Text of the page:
How Parents Gave the Sex Talk
Adults Recall the Way Their Parents Gave Them "the Talk"
Image Source: Flickr user Quinn Dombrowski
Perhaps one of the more awkward parts of being a parent is thinking about how you'll one day need to present your child with "the talk" (though we actually don't recommend this being a one-and-done event, you can start talking to your child of any age about these topics in some capacity!). In thinking about what having a talk with a child in 2017 about sex would be like, we asked POPSUGAR editors how their parents discussed puberty, sex, and growing up with them back in the '90s and '00s. Did their mom pull out an outdated book with weird graphics and talk about their child's changing body? Did their dad sit them down at the end of their bed and demonstrate putting a condom on a banana?
As an only child whose parents conveniently glazed over any such talk, I valued the following honest responses in varying ways, from "I myself would never handle such a talk in this manner" to "actually this is kind of a solid plan for introducing a topic like this to my own kids" (but mostly the former).
How did you/will you handle the sex talk with your kids?
Source: Paramount Pictures
"On my 18th birthday, my mom put a bag at the threshold of my door. As she backed away slowly, she said, 'We never have to talk about this . . . ever.' I waited until she was gone and looked inside the bag, which was from Good Vibrations. It was a book on how to have 'good sex' and a small vibrator. I shoved them in my closet and we never talked about it . . . ever."
"I never got the official sex talk because I think my parents assumed I learned everything from the halls of my public middle school (oh how right they were). But I was handed this book that proved to be pretty helpful (if I recall? It's been just about 20 years since I last read it so . . . )." — Hilary White, editor
Like a Virgin
"I learned about sex when I was 5 and my mom was pregnant with my brother. My parents explained how the parts go together and showed me a very sci-fi-looking picture book from the '70s that shows how sperm fertilize an egg. A few years later, I saw Madonna's 'Like a Virgin' video on MTV and asked what a virgin was and my mom had to explain that sex could also be something grown-ups sometimes do — not just to have babies. I think my parents left the rest up to friends, pop culture, and sex ed, otherwise I mentally blocked it out." — Joanna Douglas, senior Native editorial director
V.C. Andrews Was Required Reading
"I was 12. My mom and I were watching My Girl on TV. At the part where Veda gets her period and first sex talk, my mom turns to me and says, 'You know about sex, right?' I said, 'Yeah,' and that was the end of the conversation. I did not know about sex. I learned about it mostly from sex ed and V.C. Andrews books."
Divide and Conquer
"I had 'the talk' with each of my parents on separate occasions, but both were equally as blunt and casual. I think I was about 8 when I asked my mom in the car how sex really went down, and she laid it out and said a man has a penis and a woman has a vagina, and when they love each other, he puts his penis inside. I was in the back seat, pretty shocked, as you could imagine. By the time my dad thought he was introducing me to the subject (while we were folding laundry, by the way), I already had a good idea. He weirdly said the exact same thing, but we laughed it off. If I ever have kids, I think the casual route over a serious discussion is the way I'd do it, also. It still got the message across and I was much less mortified than I would've been had we had a face-to-face sit-down. They also let me watch a lot of rated-R movies starting at a very young age, so I think that also helped paint the picture." — Nicole Yi, assistant editor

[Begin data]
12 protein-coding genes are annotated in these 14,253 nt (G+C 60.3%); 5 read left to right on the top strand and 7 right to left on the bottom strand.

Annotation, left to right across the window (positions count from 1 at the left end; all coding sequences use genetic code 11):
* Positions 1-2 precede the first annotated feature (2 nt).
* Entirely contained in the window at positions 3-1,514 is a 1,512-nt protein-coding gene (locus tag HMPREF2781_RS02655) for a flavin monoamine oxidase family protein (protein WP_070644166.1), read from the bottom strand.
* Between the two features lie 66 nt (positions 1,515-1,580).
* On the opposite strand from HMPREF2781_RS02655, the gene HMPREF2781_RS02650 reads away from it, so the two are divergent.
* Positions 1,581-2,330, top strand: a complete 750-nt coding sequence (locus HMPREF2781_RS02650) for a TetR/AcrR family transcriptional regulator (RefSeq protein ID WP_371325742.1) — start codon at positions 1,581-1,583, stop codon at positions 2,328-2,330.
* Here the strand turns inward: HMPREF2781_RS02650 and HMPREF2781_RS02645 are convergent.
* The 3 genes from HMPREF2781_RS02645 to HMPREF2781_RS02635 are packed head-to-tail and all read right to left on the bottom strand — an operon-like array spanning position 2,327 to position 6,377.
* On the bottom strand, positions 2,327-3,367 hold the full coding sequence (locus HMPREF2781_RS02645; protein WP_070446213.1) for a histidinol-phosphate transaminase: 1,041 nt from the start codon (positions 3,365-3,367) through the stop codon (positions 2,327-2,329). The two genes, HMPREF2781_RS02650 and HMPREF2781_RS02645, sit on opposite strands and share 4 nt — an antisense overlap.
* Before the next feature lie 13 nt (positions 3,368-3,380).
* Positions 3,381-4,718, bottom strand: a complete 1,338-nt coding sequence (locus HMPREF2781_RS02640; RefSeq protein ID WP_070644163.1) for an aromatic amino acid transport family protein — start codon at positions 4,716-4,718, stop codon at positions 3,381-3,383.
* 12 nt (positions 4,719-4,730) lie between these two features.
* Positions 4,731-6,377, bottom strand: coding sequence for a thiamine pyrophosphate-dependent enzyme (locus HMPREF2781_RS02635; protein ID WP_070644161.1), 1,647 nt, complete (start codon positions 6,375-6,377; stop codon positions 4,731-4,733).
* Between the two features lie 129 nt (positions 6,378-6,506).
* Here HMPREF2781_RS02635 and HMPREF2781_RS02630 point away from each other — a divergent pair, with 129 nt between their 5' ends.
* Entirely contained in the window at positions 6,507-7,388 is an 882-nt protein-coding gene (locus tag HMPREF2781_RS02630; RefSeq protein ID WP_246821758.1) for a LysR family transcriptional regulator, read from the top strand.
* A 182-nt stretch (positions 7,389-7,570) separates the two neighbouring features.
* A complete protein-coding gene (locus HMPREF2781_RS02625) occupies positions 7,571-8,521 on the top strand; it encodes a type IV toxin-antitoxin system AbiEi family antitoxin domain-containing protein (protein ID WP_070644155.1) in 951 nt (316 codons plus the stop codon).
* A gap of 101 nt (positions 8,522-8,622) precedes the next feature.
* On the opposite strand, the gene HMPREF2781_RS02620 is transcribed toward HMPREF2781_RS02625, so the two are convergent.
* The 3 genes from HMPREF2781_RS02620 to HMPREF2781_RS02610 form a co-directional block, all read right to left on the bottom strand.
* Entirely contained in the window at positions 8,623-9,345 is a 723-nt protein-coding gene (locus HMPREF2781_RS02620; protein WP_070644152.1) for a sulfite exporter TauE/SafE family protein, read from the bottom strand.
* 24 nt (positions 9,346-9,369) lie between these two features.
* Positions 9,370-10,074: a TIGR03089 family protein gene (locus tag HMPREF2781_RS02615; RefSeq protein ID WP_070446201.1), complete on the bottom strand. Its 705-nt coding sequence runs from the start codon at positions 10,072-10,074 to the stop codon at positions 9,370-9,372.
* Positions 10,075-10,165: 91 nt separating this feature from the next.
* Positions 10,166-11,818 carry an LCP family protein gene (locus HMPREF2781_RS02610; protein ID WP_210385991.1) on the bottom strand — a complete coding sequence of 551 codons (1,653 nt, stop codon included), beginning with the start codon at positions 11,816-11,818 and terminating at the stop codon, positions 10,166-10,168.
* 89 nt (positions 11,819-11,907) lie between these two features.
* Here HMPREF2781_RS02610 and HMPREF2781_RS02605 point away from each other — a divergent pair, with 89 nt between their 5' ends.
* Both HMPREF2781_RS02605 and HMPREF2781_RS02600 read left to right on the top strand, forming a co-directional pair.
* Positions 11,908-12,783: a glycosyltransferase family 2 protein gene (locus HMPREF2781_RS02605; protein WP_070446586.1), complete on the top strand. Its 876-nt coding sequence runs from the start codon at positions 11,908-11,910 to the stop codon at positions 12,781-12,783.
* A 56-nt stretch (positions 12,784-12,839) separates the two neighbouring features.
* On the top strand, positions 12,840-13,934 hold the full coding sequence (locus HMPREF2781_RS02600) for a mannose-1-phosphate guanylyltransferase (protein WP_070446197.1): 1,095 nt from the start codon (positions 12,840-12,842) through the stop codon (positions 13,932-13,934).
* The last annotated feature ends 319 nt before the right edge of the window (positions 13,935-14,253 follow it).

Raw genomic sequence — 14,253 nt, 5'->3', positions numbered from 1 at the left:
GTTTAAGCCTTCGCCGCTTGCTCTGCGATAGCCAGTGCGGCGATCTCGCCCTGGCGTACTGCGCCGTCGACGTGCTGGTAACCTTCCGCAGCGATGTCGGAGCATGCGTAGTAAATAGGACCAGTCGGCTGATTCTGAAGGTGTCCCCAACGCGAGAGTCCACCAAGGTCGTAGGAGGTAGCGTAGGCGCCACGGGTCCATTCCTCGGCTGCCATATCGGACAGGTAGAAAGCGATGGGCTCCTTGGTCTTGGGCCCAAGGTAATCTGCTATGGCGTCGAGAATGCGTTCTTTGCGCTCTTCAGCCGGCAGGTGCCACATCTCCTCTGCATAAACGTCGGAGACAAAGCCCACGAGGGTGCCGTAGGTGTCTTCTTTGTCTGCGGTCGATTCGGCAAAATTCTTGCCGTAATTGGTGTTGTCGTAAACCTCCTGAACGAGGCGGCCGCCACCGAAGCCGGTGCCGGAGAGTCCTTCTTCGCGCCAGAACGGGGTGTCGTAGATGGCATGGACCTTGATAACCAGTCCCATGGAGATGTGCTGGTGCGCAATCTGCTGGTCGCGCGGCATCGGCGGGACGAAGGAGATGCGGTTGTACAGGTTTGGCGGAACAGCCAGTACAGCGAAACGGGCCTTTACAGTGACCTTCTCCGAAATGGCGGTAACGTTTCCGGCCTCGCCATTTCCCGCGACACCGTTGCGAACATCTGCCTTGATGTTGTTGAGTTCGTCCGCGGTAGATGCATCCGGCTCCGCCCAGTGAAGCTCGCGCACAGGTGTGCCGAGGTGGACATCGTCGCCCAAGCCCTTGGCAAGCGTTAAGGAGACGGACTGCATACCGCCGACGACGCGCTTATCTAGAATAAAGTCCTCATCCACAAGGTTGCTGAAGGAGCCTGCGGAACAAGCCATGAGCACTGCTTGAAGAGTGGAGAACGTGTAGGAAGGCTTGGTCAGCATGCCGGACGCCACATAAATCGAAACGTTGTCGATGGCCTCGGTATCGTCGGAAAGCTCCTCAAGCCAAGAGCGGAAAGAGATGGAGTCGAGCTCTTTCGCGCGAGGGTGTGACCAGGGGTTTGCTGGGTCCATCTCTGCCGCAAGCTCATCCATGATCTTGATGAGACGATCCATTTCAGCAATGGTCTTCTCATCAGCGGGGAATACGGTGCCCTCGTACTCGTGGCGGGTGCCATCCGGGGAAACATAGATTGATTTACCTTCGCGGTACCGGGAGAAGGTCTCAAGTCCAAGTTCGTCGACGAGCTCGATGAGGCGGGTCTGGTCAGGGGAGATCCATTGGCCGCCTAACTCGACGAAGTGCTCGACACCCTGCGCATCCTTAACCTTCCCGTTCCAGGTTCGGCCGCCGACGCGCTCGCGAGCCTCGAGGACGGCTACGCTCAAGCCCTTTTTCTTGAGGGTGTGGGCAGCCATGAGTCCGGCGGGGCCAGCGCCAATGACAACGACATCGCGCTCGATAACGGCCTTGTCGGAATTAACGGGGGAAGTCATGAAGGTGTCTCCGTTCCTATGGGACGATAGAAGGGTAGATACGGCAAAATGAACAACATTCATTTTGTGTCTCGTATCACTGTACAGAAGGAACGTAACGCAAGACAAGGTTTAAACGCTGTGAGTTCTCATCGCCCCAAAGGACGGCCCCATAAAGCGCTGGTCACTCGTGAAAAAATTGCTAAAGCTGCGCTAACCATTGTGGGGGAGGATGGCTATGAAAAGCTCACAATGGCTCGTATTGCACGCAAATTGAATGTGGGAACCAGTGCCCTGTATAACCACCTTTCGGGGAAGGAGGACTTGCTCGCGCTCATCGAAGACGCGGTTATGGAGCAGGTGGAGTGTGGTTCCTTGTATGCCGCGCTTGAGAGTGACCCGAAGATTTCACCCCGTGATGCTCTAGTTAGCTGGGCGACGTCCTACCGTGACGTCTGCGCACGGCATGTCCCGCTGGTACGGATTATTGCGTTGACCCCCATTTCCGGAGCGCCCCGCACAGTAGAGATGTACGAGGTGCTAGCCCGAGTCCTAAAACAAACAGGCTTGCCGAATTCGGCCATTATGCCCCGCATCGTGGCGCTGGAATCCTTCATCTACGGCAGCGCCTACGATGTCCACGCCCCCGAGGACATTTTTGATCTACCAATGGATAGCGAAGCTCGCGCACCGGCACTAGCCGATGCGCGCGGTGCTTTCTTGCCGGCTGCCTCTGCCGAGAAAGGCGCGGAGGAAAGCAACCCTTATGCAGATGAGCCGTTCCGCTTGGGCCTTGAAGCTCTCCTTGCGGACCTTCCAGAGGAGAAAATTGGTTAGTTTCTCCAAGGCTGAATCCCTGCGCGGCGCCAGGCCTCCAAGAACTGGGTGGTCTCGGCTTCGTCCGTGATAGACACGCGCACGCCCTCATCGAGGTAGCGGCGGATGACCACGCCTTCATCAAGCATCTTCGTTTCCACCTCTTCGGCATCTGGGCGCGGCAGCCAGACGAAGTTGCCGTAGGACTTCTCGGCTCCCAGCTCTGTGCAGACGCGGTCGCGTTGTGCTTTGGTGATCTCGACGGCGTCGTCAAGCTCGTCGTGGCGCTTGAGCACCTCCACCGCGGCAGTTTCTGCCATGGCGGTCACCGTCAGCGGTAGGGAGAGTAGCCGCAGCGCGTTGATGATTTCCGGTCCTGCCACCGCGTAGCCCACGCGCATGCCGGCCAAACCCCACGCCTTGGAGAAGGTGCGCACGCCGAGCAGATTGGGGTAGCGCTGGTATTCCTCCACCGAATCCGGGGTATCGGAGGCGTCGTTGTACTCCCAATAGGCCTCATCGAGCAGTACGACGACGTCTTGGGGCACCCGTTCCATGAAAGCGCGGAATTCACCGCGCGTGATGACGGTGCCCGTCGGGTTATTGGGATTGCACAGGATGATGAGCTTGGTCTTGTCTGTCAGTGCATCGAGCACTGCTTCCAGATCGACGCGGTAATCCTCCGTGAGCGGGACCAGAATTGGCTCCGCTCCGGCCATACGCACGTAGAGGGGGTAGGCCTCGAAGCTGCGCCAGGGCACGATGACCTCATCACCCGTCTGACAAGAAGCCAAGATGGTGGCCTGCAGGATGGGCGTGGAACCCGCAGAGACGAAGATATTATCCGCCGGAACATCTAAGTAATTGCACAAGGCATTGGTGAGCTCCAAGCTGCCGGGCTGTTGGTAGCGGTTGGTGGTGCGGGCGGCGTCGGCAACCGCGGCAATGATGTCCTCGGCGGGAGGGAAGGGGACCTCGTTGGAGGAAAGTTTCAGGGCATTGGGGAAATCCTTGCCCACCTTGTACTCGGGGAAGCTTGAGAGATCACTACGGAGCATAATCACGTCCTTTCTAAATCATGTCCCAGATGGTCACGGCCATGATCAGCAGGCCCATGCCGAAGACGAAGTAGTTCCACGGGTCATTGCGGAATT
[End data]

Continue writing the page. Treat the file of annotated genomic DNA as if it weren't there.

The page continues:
Not the End of a Sentence
"I was in third grade and reading Are You There God? It's Me, Margaret. I read the back cover of the book and it talked about Margaret wanting to get her period. I assumed it meant the end of a sentence. But it didn't make sense, so I asked my mom. Before I knew it we were sitting on her bed with the door closed and she was explaining the birds and the bees. She explained it technically and emotionally. I was shell-shocked. Let's just say the book took on a whole new meaning for me at that point!" — Rebecca Gruber, vice president, Editorial Partnerships
What Sex Talk?
"Umm . . . I never had one. I think my mother's talk with my older sister went so badly, she skipped it with me. As a mom of two girls, I can't imagine NOT talking about menstruation, sex, and pregnancy prevention." — Susi May, senior director, Editorial
"I was handed a Christian children's book about the plans Jesus had for my body and my 'purity.' I was later given a book about why brides wear white, and how nobody wants to 'buy a car' after they've 'test driven it already.' Aside from the blatant mistruths in that metaphor — if you buy a car without driving it first, you're a fool — it was also really damaging to me in terms of shaping my ideas about sex and my own self-worth. Suffice it to say, I will be striving to have the exact opposite sort of sex education with my kids, and I want every discussion to be open, honest, and actually educational. But most of all, I want my daughters to know that — when they're ready — sex won't take away their value." — Brinton Parker, assistant editor, Trending and Viral Features
When You've Got an Itch
"My mom didn't have a sex talk with me until she questioned if it was my birth control that was maybe causing my itchy skin . . . which is also how I learned she knew I was even on birth control/having sex."